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More info on USS Rochambeau (AP-63)

USS Rochambeau (AP-63): Wikis

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USS Rochambeau (AP-63) at anchor, date and location unknown.
Career
Namesake: Comte de Rochambeau
Launched: 14 May 1931
Commissioned: 27 April 1942
Decommissioned: 25 February 1945
Struck: March 1945
Fate: Broken up 1960
General characteristics
Displacement: 14,242 tons
Length: 470 ft 10 in (143.5 m)
Beam: 63 ft 11 in (19.5 m)
Draft: 36 ft 0 in (11.0 m)
Speed: 15 knots (28 km/h)
Complement: 381 officers and enlisted men
Armament: 1 x single 5"/38 dual purpose gun mount,
4 x single 3"/50 dual purpose gun mounts,
8 x 1.1" guns, replaced with 8 x single 20 mm gun mounts

USS Rochambeau (AP-63) was a transport ship that saw service in the United States Navy during World War II. She was the only U.S. Naval vessel to be named for the French nobleman, Jean-Baptiste Donatien de Vimeur, comte de Rochambeau (1725–1807), who commanded the French troops in Washington's army during the American Revolutionary War.

Contents

History

French ownership

Rochambeau was originally built as Marechal Joffre in 1931 by the Societe Provençale de Constructions Navales of La Ciotat, France for the Societe des Services Contractuels des Messageries Maritimes. Manned by Vichy French Forces after the fall of France in 1940, Marechal Joffre was in the Philippines when the United States entered World War II. She was taken over by a crew of downed US Navy fliers from Patrol Wing 10 and with the help of some of the French sailors who were not supportive of the Vichy government sailed on the 18th for Balikpapan, whence she proceeded to Australia, New Zealand, and the United States. She arrived at San Francisco with a cargo of wool and zircon sand on 19 April 1942.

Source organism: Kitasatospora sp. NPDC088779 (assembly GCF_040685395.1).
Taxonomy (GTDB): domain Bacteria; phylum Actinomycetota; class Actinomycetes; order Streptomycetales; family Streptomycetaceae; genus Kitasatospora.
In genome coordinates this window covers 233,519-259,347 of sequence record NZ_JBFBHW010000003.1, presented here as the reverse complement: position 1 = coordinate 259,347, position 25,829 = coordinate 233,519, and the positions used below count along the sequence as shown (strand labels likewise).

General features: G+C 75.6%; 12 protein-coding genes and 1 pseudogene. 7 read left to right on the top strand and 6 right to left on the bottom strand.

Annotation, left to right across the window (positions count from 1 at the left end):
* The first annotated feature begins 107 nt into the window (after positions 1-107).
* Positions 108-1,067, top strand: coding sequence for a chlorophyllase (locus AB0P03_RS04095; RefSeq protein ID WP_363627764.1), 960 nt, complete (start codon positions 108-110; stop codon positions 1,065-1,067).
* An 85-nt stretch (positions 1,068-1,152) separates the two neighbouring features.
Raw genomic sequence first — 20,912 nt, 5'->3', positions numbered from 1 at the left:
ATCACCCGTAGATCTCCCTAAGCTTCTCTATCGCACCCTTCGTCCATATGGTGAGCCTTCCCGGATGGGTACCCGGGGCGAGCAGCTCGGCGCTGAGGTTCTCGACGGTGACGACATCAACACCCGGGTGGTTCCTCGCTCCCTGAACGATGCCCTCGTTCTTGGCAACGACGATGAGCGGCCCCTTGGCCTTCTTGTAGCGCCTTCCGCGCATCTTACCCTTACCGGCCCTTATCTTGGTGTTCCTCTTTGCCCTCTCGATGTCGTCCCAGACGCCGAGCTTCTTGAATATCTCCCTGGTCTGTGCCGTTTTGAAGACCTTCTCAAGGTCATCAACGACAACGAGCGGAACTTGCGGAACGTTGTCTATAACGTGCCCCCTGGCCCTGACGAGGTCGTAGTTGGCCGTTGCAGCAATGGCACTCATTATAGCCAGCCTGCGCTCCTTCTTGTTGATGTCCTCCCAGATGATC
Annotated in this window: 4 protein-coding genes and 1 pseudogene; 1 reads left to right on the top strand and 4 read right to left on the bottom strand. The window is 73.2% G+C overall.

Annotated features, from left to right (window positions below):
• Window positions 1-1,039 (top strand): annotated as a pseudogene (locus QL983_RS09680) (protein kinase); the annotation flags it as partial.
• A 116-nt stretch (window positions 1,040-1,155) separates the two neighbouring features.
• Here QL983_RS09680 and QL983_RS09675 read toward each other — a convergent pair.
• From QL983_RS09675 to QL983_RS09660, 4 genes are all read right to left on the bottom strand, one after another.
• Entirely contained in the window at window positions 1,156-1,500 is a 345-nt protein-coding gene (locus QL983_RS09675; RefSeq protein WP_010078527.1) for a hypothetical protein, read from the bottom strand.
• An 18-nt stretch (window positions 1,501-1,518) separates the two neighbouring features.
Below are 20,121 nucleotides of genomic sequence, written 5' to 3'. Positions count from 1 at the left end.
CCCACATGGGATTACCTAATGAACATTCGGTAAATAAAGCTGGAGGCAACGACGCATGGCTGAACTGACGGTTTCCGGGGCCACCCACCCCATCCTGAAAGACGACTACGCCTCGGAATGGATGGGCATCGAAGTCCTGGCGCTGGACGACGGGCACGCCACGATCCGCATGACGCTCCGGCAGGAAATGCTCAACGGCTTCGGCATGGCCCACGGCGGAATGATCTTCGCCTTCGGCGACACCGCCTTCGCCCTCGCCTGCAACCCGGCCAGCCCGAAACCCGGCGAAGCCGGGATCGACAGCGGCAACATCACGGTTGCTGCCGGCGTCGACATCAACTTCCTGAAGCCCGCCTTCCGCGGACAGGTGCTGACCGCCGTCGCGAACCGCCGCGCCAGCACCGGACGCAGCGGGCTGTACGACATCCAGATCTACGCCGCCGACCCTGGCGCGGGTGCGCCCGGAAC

US Navy use

The following day, she was taken over by the United States Maritime Commission and transferred to the Navy. Commissioned 27 April 1942 with Lieutenant Thomas G. Warfield in command, she was renamed Rochambeau and designated AP-63 on the 29th.

Ex-USS Rochambeau (AP-63) being operated for the WSA by the French Government as Marechal Joffre to transport U.S. troops from Europe to the States after the War. Note the extra life rafts along her starboard side.

Rochambeau, converted for use as a casualty evacuation ship, departed Oakland, California on 20 October for her first operation, under the U.S. flag. With replacements and reinforcements for the Guadalcanal campaign embarked on her westward passage, she made Noumea; disembarked her passengers; replaced them with casualties from hospitals there, at Suva, and at Bora Bora; and returned to San Francisco on 3 December. At the end of December, she sailed west again. Extending her range to New Zealand and Australia on that voyage, she limited her next run, 9 to 27 April, to New Caledonia and the New Hebrides. On that trip she carried Lieutenant (j.g.) John F. Kennedy to Espiritu Santo where he was transferred to LST-449 and taken to the Solomons. During May, Rochambeau remained in waters off California, then, on 5 June, resumed her passenger/casualty runs to the south and southwest Pacific. Continuing those runs well into 1944, she added ports in New Guinea to her stops in September 1943 and the central Solomons in the spring of 1944. On her last run, 16 November 1944 – 17 January 1945 she brought back casualties from hospitals on Eniwetok, Guam, and Kwajalein in the company of the USS Barrow (APA-61) and USS Boyd (DD-544).

Decommissioning

On 9 February, Rochambeau headed for New York. Arriving on the 25th, she was decommissioned and transferred to the U.S. Maritime Commission's War Shipping Administration (WSA) on 17 March. Her name was struck from the Navy Vessel Register at the end of the month. Then returned to French custody, she resumed the name Marechal Joffre and, operating for WSA, was used to transport American troops from Europe to the United States.

She served as troopship for the French Army till October 1951 and, after refurbishing, as liner on the Indian Ocean and Far East line; then as troopship once again between France and North Africa. Sold for demolition in 1960.

References

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See also


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